But for more power, Alpina has turned its attention to BMW’s new V12. Twelve Mahle pistons, reworked ports, new cams and revised injection conjure 350 bhp and 347 lb ft of torque out of it — enough and more to propel five occupants at double the speedlimit. Called B12, this is only available as an auto, but Alpina modifies this, giving higher change-points and a faster, harder shift. It works, too, giving the driver back some control over ratios by allowing him to delay or promote upshifts.
Despite all the extra power, the B12’s acceleration is only marginally better than the BIO, but the 750i’s inbuilt cut-out at 155 mph is removed, and the luxury limousine will reach a staggering 171 mph, if that is of any use to anyone. Nevertheless with its firmer Servotronic steering, the B12 is noticeably crisper than a 750i, with a firm but compliant ride and no significant loss of refinement. Quite an achievement.
But of all the cars we tried, my favourite was the B6 3.5S. Lurking behind those obfuscatory digits is a rather small and absurdly fast saloon, derived from the BMW M3. As it comes from the factory, the M3 already has magnificent poise combined with a raw and racy four-cylinder power-unit. Some have criticised it for its engine, complaining that it steps out of the line-up of traditionally smooth BMW sixes.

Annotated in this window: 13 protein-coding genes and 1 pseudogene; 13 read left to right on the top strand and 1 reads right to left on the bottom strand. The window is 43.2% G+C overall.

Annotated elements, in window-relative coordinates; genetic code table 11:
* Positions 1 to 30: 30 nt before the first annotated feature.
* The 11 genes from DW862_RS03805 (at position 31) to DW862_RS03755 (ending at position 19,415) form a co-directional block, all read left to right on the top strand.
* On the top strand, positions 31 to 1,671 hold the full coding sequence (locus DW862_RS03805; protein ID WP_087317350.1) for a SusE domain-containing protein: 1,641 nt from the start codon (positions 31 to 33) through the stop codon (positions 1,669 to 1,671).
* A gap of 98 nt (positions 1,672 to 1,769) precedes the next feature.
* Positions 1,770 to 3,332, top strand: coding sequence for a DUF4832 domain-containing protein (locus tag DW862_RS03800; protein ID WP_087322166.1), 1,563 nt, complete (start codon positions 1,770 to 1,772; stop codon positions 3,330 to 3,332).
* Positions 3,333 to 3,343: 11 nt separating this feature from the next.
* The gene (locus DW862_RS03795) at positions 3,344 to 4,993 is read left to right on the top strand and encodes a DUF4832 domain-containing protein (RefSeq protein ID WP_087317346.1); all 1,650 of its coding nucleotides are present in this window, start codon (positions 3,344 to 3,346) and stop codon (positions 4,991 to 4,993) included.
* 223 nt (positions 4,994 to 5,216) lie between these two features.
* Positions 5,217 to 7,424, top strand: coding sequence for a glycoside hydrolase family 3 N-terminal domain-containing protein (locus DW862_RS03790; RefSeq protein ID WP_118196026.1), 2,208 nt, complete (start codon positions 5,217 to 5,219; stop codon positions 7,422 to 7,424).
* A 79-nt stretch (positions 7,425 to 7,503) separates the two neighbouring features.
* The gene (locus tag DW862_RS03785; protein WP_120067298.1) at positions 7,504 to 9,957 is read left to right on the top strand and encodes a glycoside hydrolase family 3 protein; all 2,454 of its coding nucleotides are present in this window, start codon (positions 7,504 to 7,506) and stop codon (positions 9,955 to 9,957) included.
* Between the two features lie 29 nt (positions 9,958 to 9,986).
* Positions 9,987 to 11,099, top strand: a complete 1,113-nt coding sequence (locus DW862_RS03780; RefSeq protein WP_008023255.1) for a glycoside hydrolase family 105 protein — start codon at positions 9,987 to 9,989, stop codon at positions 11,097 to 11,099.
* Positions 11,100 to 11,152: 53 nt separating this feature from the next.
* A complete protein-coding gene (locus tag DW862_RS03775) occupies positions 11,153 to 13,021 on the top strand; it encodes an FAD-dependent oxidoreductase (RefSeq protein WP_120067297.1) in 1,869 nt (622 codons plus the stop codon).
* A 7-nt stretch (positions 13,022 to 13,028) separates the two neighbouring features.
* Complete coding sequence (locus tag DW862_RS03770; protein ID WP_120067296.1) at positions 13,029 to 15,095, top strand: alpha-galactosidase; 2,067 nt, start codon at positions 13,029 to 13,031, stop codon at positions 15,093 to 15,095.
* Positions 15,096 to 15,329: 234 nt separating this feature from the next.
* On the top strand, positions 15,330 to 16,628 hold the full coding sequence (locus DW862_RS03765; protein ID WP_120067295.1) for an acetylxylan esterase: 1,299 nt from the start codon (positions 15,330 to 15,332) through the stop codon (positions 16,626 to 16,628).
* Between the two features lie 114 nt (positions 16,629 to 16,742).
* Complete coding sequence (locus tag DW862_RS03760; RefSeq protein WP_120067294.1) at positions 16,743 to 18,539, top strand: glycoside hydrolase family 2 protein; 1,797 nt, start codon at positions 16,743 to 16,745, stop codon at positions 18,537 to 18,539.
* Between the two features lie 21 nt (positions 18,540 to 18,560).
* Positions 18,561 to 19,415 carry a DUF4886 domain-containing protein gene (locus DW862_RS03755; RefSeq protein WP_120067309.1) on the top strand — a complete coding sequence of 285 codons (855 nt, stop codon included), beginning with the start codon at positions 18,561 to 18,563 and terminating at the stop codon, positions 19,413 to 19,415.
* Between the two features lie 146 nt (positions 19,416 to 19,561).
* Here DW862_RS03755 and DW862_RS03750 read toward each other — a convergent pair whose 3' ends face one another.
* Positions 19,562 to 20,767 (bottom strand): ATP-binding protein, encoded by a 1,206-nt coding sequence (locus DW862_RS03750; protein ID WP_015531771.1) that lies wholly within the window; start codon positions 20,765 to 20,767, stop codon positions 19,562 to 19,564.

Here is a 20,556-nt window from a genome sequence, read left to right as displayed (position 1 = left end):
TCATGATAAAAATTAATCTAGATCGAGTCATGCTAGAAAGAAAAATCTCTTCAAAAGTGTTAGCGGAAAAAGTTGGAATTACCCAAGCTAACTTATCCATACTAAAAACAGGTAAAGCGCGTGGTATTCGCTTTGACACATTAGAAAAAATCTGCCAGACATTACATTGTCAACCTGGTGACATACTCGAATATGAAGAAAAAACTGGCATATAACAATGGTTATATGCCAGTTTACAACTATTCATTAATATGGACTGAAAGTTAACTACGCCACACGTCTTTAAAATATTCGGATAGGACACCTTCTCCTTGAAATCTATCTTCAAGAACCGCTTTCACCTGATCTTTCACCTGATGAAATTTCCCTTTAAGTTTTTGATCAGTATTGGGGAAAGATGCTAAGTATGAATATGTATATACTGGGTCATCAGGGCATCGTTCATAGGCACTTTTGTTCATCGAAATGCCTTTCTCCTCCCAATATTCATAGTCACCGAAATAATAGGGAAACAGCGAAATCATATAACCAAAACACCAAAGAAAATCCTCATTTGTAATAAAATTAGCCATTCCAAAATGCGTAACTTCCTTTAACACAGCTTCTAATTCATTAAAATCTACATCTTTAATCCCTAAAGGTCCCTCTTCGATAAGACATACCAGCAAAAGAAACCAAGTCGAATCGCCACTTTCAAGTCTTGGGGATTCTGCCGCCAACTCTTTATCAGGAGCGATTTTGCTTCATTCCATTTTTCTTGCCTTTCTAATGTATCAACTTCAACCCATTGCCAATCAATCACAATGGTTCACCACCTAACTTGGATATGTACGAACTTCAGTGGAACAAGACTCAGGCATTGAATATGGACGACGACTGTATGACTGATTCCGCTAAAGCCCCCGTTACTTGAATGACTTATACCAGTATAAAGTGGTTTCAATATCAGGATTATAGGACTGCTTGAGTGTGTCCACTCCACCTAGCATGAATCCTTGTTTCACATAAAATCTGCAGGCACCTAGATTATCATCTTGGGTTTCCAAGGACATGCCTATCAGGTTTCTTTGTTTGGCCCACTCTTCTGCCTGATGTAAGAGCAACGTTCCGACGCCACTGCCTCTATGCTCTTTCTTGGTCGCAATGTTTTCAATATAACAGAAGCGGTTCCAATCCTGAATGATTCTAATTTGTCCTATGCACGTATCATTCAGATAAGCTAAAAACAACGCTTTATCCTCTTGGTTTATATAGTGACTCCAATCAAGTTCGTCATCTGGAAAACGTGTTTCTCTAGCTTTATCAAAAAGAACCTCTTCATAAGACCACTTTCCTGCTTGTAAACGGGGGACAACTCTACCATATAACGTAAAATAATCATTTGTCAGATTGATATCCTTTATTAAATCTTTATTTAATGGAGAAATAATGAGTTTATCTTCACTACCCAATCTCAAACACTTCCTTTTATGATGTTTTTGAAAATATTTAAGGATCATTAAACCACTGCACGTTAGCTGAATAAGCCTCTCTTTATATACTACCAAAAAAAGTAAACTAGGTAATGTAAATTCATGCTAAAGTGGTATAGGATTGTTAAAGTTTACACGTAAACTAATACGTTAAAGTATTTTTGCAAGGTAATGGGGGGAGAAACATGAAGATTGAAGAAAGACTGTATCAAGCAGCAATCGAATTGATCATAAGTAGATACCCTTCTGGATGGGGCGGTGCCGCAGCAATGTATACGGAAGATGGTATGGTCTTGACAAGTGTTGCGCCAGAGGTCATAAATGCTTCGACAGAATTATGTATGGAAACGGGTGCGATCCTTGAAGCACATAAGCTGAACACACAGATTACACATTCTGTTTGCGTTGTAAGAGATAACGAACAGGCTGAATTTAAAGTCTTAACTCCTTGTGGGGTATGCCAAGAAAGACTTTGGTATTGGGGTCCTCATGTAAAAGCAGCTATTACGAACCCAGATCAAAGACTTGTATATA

The B65 sweeps aside such carpings. Out goes the 2.3 16-valve race engine, and in goes the 31/2-litre 254 bhp Alpina six. With only one minor change to the suspension (the front springs are a little stronger to carry the extra engine weight) and some expensive upholstery, the result is still an M3, only more so. It still has the pin-point sharpness of the beautifully-balanced chassis, but Michelin MXX 225/45 VR16 tyres push the roadholding even higher— in the dry at least. An exotic wood knob adorns the gear-stick, but it is still connected to probably the best performance gearbox in a production car, the slick and sharp Getrag.
But when the throttle is wide open, the abrasive 16-valve noise has evaporated; instead the sweeter note of six cylinders fills the cabin. With 25% increased power the car is a delight for which I would happily forego the internal extras were they not standard: beautiful dark blue suede with fine pale blue piping, a neat supplementary digital display including final drive oil temperature and a fancy steering wheel. Apart from the B6S and 5 and 7-series cars, this engine is also offered in a 325i shell, known just as B6.
Instead of exporting from Germany, Bovensiepen has chosen to licence others to build Alpina cars abroad. In the UK this operation is handled by Frank Sytner, BMW dealer and British Saloon Car racer currently leading the championship, who produces the cars at his Nottingham base, and we benefit from the removal of the catalytic converters. Thus the enlarged 325i engine (2.7 litres) gains 6 bhp to 210, while the big six in the B6 and B10 jumps to 260 bhp. Prices, though, reflect the thoroughness with which the cars are developed and assembled: the bottom end is £7495 + VAT to convert a 325i into a C2 2.7, and £10,950 + VAT to produce a B10. V12 prices have yet to be fixed. GC